Fibroblast Growth Factor-9 in Marsupial Testicular DevelopmentChung J.W.a, b · Pask A.J.a–c · Yu H.a, b · Renfree M.B.a, b
aAustralian Research Council Centre of Excellence in Kangaroo Genomics, and bDepartment of Zoology, University of Melbourne,Vic., Australia; cDepartment of Molecular and Cellular Biology, University of Connecticut, Storrs, Conn., USA
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FGF9 is a member of the fibroblast growth factor (FGF) family and is critical for early testicular development and germ cell survival in the mouse. Fgf9 reinforces the testis determinant Sox9 and antagonizes Wnt4, an ovarian factor. To determine whether FGF9 has a conserved role in the mammalian gonad, we examined its expression in the gonads of a marsupial, the tammar wallaby Macropus eugenii, and compared it to WNT4 expression. Marsupial FGF9 is highly conserved with orthologues from eutherian mammals, including humans. FGF9 protein was detected in both the testis and ovary before sexual differentiation, but it subsequently became sexually dimorphic during the period of testicular differentiation. The protein was specifically enriched in the seminiferous cords of the developing testis in the Sertoli and germ cells. FGF9 mRNA expression was upregulated in the tammar testis at the time of seminiferous cord formation and downregulated in the developing ovary in an opposite profile to that of marsupial WNT4. These observations suggest that FGF9 promotes male fate in the early gonad of marsupials through an antagonistic relationship with WNT4 as it does in eutherian mammals.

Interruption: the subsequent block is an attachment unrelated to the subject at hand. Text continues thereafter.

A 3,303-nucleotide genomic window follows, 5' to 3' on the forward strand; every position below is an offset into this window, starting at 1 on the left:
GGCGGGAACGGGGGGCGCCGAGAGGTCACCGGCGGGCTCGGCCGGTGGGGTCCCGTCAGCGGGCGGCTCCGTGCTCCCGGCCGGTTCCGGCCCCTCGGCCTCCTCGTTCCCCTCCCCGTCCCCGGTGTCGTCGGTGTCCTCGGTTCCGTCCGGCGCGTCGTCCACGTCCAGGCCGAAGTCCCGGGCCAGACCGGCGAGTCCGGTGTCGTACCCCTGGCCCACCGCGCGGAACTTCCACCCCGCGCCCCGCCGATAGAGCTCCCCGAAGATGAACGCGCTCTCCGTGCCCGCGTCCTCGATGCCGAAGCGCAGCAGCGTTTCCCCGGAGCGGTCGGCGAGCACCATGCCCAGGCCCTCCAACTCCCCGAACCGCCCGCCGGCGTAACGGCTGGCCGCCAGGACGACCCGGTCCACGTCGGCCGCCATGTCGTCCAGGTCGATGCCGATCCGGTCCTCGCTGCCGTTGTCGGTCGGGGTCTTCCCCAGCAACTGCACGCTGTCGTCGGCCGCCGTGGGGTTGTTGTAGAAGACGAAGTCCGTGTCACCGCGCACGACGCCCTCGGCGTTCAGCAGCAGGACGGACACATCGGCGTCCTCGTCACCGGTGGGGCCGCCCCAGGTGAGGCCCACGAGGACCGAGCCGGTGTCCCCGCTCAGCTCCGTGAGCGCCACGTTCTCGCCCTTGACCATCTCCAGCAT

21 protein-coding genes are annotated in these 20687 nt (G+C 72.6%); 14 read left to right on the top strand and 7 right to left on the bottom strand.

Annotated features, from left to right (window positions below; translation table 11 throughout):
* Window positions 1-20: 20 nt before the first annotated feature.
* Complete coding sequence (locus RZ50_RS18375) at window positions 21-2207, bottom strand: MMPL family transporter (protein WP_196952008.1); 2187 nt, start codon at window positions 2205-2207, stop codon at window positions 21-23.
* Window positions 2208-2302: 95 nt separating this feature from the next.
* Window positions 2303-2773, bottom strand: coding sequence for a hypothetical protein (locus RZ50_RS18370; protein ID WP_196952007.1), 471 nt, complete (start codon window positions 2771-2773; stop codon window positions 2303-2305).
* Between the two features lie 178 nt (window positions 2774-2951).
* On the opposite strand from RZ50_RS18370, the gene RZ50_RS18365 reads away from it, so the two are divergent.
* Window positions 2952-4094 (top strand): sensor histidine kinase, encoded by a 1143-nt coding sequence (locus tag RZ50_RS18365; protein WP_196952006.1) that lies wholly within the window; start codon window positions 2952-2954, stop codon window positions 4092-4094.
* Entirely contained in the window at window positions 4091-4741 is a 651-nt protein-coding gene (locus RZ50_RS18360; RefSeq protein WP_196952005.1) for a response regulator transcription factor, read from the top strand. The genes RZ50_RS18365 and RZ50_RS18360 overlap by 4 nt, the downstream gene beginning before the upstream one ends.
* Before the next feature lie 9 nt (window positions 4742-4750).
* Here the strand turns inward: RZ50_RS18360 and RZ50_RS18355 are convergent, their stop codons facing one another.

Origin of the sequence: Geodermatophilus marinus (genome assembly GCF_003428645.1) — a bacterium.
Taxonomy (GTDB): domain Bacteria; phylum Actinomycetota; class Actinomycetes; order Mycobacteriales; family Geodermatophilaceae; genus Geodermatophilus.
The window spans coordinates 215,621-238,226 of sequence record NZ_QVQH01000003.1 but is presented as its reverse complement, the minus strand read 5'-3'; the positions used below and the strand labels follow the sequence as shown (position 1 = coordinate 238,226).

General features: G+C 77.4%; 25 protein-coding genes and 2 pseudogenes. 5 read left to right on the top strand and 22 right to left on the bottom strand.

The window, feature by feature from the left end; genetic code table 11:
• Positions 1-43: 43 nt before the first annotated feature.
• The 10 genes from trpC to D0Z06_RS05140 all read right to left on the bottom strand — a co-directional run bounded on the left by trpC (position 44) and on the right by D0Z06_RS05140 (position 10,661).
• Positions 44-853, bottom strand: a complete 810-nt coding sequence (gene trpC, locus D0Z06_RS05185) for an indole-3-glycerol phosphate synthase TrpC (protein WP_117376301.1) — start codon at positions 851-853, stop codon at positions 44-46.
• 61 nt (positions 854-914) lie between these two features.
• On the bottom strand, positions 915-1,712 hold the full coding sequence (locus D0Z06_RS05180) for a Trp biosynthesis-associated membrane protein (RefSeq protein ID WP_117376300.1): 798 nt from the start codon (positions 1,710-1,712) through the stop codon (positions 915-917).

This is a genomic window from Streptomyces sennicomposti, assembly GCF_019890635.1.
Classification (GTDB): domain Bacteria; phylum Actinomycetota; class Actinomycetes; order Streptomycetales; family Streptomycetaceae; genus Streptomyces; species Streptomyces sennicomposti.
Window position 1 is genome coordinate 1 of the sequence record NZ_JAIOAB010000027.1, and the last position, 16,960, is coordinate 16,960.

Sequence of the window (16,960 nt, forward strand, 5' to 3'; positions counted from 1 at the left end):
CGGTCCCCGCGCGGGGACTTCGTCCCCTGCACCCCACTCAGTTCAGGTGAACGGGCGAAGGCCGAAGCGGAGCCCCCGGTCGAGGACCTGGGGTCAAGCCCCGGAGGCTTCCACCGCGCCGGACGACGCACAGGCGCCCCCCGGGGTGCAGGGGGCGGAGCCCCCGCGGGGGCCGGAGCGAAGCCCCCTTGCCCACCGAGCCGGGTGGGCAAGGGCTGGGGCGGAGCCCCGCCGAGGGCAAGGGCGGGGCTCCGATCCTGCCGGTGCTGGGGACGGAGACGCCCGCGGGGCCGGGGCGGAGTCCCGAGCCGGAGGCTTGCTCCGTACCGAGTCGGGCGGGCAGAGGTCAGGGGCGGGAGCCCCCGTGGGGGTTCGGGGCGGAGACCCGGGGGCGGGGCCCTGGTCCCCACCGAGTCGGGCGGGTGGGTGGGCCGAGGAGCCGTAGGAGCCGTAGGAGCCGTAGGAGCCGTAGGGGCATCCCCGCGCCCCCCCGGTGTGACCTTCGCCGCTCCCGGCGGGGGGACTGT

© 2011 S. Karger AG, Basel
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